I recently saw a commercial for the show “Hoarders,” which depicts the real-life struggles of people who suffer from compulsive hoarding disorder. Each hour-long episode profiles two people on the verge of a personal crisis, all caused by the fact that they are unable to part with even the tiniest possessions, and the cumulative effect becomes a mountain of junk and garbage overtaking their home or apartment.
It occurred to me that organizations have a similar hoarding problem when it comes to documents, which is amplified by the number of employees who keep copies and versions regardless of what kind of archival tools or records retention program is in place. After putting hours of effort and consideration working on, let’s say, a 35-page assessment and formal proposal, you can bet that most folks tuck an extra copy away on their hard drive or a file share somewhere…and probably print out a paper copy too, just to be safe.
Employees often have hoarder’s mindset, keeping copies and versions regardless of what kind of archival tools or records retention program is in place.
Sense of Ownership
That sense of ownership and the desire to avoid reinventing the wheel makes perfect sense, but all those hoarded documents have a downside because the information can pose an unseen risk to the organization. And the liability grows when people have a “keep everything” approach to records management, especially as the volume, velocity, and variety of content that every organization must manage continues to grow and evolve in this age of Digital Transformation.
Just Keep Everything
While digital transformation may seem like it’s all about collecting more and more data, the truth is not all data is good data and there is a great deal of liability for the company when it over-retains. For example, not having visibility into what an employee saves is a cause for concern, because you don’t know what type of information is being preserved by the employee and whether or not it falls within a proper retention schedule. And if they are holding onto a record for a longer period of time than they need to – regardless of the company retention policy – that information is still subject to disclosure through discovery, or any type of compliance audit, or other types of regulatory and legal proceedings.
You Don’t Know What You Don’t Know
Information security and data loss prevention (DLP) is also a pressing matter, especially as the number of cyber incidents continues to rise. If documents are hoarded by employees, organizations lack visibility into critical facts such as what is being over-retained, where it is being stored, who has access rights, and the appropriateness of the security applied to the content. If past incidents played out before the public is any indication, the hidden information represents a treasure trove of data for hackers looking for security loopholes.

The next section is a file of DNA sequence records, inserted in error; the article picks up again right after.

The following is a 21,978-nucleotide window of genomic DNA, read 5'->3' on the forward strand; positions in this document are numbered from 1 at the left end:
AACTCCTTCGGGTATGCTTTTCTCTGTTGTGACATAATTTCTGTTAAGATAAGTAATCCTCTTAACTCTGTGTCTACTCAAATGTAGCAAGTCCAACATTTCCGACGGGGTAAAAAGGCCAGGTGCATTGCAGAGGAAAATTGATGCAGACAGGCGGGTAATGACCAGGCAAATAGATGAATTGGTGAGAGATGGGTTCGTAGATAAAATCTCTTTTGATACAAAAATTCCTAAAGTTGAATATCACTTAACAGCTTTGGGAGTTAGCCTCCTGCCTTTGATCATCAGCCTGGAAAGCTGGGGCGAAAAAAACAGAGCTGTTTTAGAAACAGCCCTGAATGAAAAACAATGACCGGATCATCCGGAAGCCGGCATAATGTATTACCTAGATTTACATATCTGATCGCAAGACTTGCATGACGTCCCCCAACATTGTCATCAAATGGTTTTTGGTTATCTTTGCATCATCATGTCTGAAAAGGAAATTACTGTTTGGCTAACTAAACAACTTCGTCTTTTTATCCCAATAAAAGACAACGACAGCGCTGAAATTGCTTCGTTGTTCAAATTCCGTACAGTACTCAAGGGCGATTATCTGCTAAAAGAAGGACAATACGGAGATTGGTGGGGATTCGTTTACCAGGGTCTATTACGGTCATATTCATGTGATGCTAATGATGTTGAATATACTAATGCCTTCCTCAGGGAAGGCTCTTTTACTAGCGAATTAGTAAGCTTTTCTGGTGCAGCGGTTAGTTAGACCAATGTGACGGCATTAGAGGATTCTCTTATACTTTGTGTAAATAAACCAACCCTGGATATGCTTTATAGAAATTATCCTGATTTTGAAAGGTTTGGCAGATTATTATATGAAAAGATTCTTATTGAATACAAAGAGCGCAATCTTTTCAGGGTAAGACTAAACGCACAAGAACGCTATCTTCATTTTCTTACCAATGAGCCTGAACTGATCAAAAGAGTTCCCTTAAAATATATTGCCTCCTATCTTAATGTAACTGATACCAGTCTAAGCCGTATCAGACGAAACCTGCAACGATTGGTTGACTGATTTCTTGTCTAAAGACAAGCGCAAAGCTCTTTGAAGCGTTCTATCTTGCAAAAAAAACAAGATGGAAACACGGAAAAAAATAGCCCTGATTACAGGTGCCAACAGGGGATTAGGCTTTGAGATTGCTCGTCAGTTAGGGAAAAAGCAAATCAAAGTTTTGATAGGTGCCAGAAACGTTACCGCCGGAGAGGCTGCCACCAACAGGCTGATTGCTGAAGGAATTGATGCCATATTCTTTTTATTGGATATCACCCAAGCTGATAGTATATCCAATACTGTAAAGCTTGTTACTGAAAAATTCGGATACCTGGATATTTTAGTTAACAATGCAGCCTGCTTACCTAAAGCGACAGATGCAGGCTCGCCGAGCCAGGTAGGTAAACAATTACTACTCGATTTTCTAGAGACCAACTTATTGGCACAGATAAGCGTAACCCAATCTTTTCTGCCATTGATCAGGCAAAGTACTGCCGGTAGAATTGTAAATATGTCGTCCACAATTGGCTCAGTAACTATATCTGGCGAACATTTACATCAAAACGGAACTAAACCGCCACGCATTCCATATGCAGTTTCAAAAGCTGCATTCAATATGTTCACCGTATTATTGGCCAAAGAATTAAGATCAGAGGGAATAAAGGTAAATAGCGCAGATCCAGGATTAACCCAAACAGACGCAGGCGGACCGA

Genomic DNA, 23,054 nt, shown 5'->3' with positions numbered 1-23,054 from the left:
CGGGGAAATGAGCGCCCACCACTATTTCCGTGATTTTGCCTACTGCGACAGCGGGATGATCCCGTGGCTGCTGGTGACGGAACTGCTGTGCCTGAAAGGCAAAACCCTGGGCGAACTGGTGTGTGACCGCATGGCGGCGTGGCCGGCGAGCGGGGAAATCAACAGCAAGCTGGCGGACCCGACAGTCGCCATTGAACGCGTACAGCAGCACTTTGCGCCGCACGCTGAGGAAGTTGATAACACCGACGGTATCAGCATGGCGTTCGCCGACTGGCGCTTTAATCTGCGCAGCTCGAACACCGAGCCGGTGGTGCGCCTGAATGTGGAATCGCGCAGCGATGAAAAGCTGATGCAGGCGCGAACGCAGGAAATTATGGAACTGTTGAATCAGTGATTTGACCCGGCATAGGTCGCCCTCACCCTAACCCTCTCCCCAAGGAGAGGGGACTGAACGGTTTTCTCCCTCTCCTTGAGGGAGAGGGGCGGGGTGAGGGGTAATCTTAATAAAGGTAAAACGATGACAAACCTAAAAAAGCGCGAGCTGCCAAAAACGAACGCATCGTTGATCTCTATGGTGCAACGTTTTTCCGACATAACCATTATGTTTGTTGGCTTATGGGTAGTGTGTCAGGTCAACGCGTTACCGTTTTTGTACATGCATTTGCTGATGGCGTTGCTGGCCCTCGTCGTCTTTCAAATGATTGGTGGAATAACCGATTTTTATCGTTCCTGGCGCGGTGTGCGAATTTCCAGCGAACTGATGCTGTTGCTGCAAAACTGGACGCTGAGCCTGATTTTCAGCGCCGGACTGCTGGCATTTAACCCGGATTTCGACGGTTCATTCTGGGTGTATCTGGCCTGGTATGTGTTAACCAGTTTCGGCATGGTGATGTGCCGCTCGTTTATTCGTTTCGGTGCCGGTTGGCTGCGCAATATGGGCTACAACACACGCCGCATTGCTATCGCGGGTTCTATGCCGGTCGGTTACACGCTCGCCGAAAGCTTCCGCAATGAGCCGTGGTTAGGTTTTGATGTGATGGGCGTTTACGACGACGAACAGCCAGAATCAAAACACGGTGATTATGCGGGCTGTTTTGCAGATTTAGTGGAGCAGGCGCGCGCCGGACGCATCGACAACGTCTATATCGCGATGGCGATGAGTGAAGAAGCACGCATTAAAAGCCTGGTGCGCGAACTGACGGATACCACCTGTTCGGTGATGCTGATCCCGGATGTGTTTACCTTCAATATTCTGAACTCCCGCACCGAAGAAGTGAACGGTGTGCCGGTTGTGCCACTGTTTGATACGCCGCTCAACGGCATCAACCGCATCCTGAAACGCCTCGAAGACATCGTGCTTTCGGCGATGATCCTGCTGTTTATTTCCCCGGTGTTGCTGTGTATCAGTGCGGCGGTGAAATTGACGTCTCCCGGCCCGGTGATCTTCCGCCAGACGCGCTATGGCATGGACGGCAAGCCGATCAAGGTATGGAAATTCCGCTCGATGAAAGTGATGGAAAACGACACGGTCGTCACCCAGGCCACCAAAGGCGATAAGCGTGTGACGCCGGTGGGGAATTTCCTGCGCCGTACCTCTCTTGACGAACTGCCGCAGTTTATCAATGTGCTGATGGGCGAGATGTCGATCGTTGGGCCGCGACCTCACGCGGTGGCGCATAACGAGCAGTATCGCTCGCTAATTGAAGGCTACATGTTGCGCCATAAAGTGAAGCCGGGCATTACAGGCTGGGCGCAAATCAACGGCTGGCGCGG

Costs and Risks
The costs and risks are substantial, including fines for over-retention of certain documents and information (e.g., personal data). There are litigation costs that come into play through e-discovery, and very real exposure in court by virtue of what you are now compelled to disclose. Additionally, the harm to the organization’s reputation, loss of public trust, and impact on current and future business opportunities cannot be discounted.
It’s one thing to point out a problem and another to do something about it. Here are three best practices to consider:
The first step is communication and putting records management top of mind with every employee. It is important to set the expectation that everyone will follow through with the retention schedule and preserve documents according to the records management and other related corporate policies and guidelines. It is important to review corporate policies and guidelines from different departments (e.g., information security, IT, privacy, etc.) and assure alignment to address potentially conflicting information.
Next step is training; not just at the time of new employee onboarding, but continuous refreshers along the course of the employees’ time at the company. As records management is reiterated and encouraged the tendency to hoard tends to fade from the mindset of the employees as it becomes second nature in the execution of their everyday tasks.
Make it Easy
Let’s face it, if the systems and procedures to properly save and archive records are hard to use, and people are not comfortable using and trusting the system, they will simply revert back to their old hoarding habits. Make it easy by using an automated process and reducing the number of steps for employees to follow where possible.
When it comes to information governance and successful adoption, the focus needs to extend beyond just the technology and account for work culture and employees’ mindset. You can change that hoarding mentality through awareness, common-sense training, and implementing systems that make it easier for employees to comply with the organization’s information governance policies and guidelines.
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Disclaimer: The purpose of this post is to provide general education on Information Governance topics. The statements are informational only and do not constitute legal advice. If you have specific questions regarding the application of the law to your business activities, you should seek the advice of your legal counsel.